An Andalusian Dog
The Taste of Andalucia food festival began auspiciously enough this past Monday evening. Guests streaming through the foyer of the InterContinental Miami Hotel's ballroom were greeted with bouquets of red carnations handed out by mantilla-clad women. David Maldonaldo, a venenciador from Cadiz, drew small but potent sherry glasses of fino from an oak cask and then poured them with a ceremonial flourish from a long-handle brass ladle.
But the rapacious culture of South Florida quickly subsumed that of the south of Spain. The Bitch, who attended the festival opener only to use the surrealism-referencing headline above, was unsurprised by the feeding frenzy. The 400 or so individuals in attendance made short work of a four-foot wide, hundred-pound platter of paella. Trays overflowing with mounds of olives and queso de Aracena disappeared in moments. Pastor Sequeira, sales manager for Miami-based gourmet foods vendor The Best of Spain, sawed desperately at a rapidly thinning hock of jamón Serrano in an effort to keep up with the ravenous demand, but to no avail.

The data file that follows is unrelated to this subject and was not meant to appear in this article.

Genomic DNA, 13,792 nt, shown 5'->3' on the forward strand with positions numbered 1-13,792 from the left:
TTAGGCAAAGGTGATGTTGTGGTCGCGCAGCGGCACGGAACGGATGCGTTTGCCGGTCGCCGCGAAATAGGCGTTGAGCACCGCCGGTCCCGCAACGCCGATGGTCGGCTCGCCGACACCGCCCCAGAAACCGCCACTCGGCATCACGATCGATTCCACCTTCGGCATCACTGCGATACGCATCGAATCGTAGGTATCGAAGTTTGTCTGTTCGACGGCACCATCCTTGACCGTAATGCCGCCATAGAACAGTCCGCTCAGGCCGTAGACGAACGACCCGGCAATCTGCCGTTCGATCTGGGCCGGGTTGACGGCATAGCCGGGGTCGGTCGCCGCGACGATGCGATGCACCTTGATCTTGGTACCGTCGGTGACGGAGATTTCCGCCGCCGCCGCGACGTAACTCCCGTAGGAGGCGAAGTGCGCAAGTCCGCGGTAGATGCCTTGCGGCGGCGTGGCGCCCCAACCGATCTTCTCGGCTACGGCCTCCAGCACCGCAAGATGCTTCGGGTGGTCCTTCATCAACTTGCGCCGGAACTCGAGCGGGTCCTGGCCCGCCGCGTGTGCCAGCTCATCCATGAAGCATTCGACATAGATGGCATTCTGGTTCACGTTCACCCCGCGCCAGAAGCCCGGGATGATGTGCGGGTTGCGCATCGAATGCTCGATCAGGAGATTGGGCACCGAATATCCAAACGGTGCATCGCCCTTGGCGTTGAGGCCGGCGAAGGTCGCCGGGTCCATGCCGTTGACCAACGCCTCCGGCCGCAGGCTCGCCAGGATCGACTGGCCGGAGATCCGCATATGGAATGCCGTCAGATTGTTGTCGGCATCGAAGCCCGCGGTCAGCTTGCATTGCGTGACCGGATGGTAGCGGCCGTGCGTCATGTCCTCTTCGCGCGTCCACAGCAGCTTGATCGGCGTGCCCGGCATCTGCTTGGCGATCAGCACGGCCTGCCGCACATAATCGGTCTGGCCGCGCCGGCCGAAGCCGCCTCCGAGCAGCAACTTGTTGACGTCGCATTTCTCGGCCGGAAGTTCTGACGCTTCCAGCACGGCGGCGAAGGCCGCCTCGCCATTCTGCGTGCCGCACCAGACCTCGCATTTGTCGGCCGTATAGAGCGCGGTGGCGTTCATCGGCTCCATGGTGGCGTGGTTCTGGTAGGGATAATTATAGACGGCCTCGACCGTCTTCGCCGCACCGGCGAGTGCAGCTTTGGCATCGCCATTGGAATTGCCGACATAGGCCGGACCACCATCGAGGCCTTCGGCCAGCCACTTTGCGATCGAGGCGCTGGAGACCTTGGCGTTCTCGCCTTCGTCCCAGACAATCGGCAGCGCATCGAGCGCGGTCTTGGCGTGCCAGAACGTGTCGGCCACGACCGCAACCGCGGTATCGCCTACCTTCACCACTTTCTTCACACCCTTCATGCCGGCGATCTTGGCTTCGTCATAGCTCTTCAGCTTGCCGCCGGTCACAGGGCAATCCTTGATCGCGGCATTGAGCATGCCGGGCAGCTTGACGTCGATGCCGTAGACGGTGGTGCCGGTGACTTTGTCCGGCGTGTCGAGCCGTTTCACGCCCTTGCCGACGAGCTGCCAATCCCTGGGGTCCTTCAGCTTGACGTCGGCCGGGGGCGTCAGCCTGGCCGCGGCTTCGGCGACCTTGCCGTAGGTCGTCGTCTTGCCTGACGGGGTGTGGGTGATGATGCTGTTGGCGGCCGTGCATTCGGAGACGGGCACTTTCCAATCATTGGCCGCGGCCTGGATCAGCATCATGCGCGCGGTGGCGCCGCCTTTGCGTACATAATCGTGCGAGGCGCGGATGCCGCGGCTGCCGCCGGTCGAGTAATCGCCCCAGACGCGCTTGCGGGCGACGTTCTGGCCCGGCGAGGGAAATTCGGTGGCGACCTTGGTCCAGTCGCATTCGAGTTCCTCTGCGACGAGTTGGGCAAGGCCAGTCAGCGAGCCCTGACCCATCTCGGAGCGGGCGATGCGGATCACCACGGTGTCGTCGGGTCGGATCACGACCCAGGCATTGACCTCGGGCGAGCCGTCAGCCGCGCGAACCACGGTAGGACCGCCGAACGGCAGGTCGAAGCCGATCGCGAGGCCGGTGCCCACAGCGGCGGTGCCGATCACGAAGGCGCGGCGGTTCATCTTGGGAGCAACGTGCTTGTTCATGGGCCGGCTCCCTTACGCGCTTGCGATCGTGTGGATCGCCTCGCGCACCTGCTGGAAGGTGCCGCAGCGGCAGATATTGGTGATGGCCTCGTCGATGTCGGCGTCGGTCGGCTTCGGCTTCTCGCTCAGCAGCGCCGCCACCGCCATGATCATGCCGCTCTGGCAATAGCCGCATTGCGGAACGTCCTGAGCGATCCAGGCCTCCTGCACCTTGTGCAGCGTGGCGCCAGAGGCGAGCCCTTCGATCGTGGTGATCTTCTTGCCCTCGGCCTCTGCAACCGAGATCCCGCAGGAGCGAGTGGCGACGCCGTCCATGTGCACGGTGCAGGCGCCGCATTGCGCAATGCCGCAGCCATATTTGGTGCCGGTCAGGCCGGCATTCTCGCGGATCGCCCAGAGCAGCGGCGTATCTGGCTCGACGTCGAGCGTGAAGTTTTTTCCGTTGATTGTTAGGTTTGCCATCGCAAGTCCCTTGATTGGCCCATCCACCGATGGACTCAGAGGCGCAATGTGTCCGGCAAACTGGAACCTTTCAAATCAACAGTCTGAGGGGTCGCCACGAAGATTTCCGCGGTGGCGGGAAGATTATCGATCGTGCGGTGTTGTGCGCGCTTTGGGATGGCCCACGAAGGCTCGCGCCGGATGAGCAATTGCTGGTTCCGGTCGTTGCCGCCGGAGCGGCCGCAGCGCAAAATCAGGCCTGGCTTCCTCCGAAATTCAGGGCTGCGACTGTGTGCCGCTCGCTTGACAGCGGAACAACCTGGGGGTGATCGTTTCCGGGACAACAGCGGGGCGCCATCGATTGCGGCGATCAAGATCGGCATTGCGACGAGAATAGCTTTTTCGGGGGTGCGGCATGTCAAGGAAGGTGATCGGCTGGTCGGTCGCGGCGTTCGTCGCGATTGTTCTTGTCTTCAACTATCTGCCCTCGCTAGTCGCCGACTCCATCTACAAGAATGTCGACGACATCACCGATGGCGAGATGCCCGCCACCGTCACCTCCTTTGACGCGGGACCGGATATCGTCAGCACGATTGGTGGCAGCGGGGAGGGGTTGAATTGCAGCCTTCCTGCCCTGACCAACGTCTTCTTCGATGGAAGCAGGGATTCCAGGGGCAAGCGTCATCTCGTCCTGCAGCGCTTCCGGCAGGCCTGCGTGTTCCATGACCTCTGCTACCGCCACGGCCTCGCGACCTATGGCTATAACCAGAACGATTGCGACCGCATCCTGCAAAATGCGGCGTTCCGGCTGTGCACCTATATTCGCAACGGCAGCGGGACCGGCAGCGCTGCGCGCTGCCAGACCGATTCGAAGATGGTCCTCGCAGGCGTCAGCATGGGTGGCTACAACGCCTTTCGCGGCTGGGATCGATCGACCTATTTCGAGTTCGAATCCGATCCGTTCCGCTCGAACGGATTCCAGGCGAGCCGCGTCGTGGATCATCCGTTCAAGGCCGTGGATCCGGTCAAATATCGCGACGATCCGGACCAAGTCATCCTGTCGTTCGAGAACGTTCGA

"They shouldn't have invited so many people if they were going to run out of food," groused Eroli Boran, a caterer from Key Biscayne. About an hour into the 6:30 to 9:30 p.m. event, all the "Taste" parts of this Taste of Andalucia were eradicated, even the riñones al Jerez (sherry-marinated goat kidneys ewwww!).
The lack of food did not discourage excessive wine and sherry consumption; during the precision performance by La Tropa Flamenco, some inebriated guests including an elderly member of the popsarazzi who flung his archaic Nikon SLR into the crowd clambered onto the stage in an insurgent effort to join the dancers.
Preparing to depart, The Bitch noticed many of the red carnations had fallen to the ballroom's crumb-free floor. She collected many paws full of the blossoms and escaped the InterContinental without anyone trying to chow down on them.
Who's the One That Sucks?
Michael Bolton is the type of celebrity who gives almost every average human the sense that he or she is incredibly lucky to have no talent for singing. He proves it is in fact not only bearable to have unremarkable mousy-brown or dishwater-blond hair, but also desirable. And he makes clear that for a longtime life partner or casual date, it is far better to be dull than Desperate.